Josh Bertrand wasn't getting many bites, but the ones he enticed were of high quality.

3rd: Josh Bertrand

> Day 1: 5, 22-06
> Day 2: 5, 17-08
> Day 3: 5, 22-14
> Day 4: 5, 11-14
> Total = 20, 74-10

Like winner Justin Lucas, Josh Bertrand focused on Erie and caught his fish dropshotting a Berkley MaxScent Flat Worm. He was only getting five or six bites each day, but the quality was sufficient enough to put him at the top of the standings after day 1 and again following day 3.

He had a difficult time on day 4 when the most powerful winds of the event blew out the shoal that had produced for him the 3 previous days. With just one 2 1/2-pounder in his box midway through the day, he returned to Sandusky Bay and filled out his limit with run-of-the-mill largemouths – a move he questioned when the day was over because it likely eliminated his chance of winning.

His smallmouths on Erie came from various types of rocky cover – boulders, rough spots on the bottom or any type of irregularity on the shoal (a point, an outcropping or an indentation). He was heavily reliant on his Garmin LiveScope unit to locate boulders and fish.

"I could use it to line up and anticipate what was about to happen," he said. "As I was approaching a fish or a rock pile or a boulder, but the time might boat got over it the bait was already in the fish's face. It wasn't a thing where I'd be surprised by seeing a fish on sonar and then having to try to figure out where it went.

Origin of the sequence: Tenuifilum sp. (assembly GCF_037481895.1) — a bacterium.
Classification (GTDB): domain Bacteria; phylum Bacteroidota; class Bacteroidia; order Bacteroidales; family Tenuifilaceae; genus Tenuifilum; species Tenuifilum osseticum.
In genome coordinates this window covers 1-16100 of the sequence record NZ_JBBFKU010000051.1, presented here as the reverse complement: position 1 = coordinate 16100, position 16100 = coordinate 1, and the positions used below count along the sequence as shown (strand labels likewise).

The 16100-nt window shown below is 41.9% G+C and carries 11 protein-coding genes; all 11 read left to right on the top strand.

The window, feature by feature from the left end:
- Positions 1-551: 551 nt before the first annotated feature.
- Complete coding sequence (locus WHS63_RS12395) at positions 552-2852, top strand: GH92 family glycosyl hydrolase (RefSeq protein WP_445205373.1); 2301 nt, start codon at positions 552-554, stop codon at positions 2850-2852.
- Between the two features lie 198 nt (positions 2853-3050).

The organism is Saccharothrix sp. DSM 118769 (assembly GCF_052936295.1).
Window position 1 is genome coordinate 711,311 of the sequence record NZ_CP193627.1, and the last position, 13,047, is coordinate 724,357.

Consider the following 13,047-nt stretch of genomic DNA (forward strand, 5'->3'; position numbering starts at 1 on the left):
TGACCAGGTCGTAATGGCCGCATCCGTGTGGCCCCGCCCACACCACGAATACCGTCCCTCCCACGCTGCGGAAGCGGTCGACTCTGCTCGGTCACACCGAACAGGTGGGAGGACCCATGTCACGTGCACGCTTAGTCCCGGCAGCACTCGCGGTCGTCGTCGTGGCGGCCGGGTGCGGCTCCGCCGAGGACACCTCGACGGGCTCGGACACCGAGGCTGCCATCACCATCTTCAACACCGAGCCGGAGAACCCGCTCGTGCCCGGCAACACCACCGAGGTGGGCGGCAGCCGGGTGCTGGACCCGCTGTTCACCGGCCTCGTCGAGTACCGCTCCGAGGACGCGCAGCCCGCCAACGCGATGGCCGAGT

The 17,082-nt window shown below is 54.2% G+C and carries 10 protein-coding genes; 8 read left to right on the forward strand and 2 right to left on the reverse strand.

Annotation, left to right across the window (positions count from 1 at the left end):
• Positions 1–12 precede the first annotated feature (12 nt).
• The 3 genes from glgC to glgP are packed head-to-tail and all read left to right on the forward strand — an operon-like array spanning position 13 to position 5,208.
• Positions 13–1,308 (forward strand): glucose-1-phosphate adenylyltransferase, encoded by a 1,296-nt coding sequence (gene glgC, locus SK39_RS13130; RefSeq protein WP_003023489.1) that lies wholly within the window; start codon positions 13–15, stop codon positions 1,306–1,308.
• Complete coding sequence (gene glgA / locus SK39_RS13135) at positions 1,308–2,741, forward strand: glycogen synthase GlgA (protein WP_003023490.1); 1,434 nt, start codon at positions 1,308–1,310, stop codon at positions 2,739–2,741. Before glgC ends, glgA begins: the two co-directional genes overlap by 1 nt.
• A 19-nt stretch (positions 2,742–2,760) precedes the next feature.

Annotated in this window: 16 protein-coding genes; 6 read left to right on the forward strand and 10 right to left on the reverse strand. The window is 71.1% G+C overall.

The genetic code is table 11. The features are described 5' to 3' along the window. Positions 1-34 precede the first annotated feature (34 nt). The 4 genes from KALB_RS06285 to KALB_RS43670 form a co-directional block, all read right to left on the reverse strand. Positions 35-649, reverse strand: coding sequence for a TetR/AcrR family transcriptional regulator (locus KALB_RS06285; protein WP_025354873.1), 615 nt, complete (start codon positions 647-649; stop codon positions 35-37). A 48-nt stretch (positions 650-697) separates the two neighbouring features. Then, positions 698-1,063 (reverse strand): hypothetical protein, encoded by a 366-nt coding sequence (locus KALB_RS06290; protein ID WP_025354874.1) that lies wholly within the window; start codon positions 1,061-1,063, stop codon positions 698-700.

"Just the confidence I had in knowing I had the Flat Worms and LiveScope was a really big deal for me. I know that when I get into the right areas with those I'm going to catch as much as anyone else, if not more."

> Dropshot gear: 7' medium-action Abu Garcia Fantasista Premier rod, Abu Garcia Revo Premier spinning reel (size 30), 8-pound Berkley x5 braid (main line), 6-pound Berkley Trilene 100% Fluorocarbon (8' leader), size 1 Berkley Fusion19 dropshot hook, 1/2-ounce Bass Pro Shops XPS tungsten weight (round), Berkley MaxScent Flat Worm (black, green-pumpkin or brown back).

FLW/Charles Waldorf
Photo: FLW/Charles Waldorf

Scott Dobson put his extensive experience on the Detroit River system to good use.

4th: Scott Dobson

> Day 1: 5, 17-14
> Day 2: 5, 19-06
> Day 3: 5, 18-00
> Day 4: 5, 19-02
> Total = 20, 74-06

Scott Dobson, a resident of Clarkston, Mich., has vast experience on the Detroit River system and he took full advantage en route to posting his second Top-10 showing of the season. He spent day 1 near the mouth of the Detroit River, day 2 on Lake St. Clair, day 3 on the river (but a different that he fished on day 1) and day 4 on Erie.

"It was kind of a hot mess – it was controlled chaos," he said. "It was all dependent on the weather and how much time I had in a given day (whether he was in an early or late flight).

"The key was just being confident in my knowledge of the fishery. Instead of numbers, I was keying on big fish. I knew if I could get five to seven bites, they were going to be the right bites."